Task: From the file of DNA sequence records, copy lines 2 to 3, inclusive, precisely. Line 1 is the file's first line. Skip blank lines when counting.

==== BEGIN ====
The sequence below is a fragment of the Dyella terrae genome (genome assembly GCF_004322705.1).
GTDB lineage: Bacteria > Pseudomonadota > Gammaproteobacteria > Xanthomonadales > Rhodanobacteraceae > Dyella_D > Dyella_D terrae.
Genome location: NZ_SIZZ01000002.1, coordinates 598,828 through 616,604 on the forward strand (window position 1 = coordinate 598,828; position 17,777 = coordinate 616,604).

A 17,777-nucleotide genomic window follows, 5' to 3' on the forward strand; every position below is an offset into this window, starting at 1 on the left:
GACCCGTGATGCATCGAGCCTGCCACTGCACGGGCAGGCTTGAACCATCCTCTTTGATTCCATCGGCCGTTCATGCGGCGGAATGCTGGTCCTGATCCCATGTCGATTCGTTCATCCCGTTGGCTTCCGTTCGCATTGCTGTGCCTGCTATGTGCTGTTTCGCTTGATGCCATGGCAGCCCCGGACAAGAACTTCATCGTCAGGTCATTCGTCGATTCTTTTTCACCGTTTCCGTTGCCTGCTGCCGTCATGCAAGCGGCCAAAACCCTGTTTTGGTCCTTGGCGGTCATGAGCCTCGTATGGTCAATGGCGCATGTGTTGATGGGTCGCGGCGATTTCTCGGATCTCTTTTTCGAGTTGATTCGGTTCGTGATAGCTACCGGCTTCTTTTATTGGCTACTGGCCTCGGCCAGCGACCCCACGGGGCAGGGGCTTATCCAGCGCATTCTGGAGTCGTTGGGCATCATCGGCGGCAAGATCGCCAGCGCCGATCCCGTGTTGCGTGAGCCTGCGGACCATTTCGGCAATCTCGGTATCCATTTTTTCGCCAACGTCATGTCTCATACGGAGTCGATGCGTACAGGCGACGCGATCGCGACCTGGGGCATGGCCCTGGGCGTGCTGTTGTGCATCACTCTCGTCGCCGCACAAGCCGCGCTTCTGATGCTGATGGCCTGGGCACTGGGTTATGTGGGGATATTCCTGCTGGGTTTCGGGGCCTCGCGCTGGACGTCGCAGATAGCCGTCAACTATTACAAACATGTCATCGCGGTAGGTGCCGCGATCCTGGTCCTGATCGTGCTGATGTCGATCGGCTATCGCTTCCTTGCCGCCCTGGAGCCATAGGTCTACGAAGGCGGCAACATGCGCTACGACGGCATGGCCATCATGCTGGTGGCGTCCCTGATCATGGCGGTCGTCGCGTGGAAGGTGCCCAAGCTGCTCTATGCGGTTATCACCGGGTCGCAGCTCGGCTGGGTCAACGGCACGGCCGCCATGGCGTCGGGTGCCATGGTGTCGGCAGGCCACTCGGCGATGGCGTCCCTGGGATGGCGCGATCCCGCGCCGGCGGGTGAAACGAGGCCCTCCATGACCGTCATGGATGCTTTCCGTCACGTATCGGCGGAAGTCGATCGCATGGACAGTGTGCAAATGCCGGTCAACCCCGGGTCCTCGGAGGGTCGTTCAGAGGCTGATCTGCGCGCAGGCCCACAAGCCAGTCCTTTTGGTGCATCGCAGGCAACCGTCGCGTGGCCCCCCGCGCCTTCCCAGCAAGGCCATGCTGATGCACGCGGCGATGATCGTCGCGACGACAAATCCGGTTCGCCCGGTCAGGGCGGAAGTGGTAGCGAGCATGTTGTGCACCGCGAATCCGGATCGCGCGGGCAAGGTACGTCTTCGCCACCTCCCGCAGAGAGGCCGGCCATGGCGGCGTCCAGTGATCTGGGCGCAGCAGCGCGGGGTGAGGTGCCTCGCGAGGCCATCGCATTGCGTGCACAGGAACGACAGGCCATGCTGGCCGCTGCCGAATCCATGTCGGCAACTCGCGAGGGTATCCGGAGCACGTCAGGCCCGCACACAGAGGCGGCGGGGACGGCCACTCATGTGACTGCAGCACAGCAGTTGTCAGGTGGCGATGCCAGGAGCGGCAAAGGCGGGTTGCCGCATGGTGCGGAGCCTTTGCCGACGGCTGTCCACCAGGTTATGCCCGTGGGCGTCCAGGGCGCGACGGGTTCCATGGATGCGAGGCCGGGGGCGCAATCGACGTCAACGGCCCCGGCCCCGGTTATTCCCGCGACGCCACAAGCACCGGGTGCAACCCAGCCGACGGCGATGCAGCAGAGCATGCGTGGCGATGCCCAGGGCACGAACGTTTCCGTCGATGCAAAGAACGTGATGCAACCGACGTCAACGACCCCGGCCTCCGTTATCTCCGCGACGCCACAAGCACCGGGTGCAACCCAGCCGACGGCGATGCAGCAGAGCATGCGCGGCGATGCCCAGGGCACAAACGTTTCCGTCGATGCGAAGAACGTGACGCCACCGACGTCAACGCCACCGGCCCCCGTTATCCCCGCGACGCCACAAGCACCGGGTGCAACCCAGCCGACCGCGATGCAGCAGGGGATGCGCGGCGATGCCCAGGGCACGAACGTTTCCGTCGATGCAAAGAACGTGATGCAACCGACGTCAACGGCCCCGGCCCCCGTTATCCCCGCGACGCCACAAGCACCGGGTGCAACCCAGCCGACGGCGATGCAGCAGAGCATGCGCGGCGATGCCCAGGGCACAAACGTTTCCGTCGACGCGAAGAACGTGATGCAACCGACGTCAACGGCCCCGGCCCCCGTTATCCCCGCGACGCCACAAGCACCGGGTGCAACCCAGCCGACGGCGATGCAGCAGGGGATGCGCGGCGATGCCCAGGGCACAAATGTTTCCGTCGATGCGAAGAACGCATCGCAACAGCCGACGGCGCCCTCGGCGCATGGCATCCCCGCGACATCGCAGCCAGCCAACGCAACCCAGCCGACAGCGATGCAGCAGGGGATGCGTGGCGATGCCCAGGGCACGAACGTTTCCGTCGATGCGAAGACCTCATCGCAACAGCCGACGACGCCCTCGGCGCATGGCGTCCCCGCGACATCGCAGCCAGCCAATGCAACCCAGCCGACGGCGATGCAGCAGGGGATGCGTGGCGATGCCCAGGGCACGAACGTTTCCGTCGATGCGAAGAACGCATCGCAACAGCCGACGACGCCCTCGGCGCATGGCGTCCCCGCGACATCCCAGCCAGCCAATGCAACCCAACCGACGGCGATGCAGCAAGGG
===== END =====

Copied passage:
GTDB lineage: Bacteria > Pseudomonadota > Gammaproteobacteria > Xanthomonadales > Rhodanobacteraceae > Dyella_D > Dyella_D terrae.
Genome location: NZ_SIZZ01000002.1, coordinates 598,828 through 616,604 on the forward strand (window position 1 = coordinate 598,828; position 17,777 = coordinate 616,604).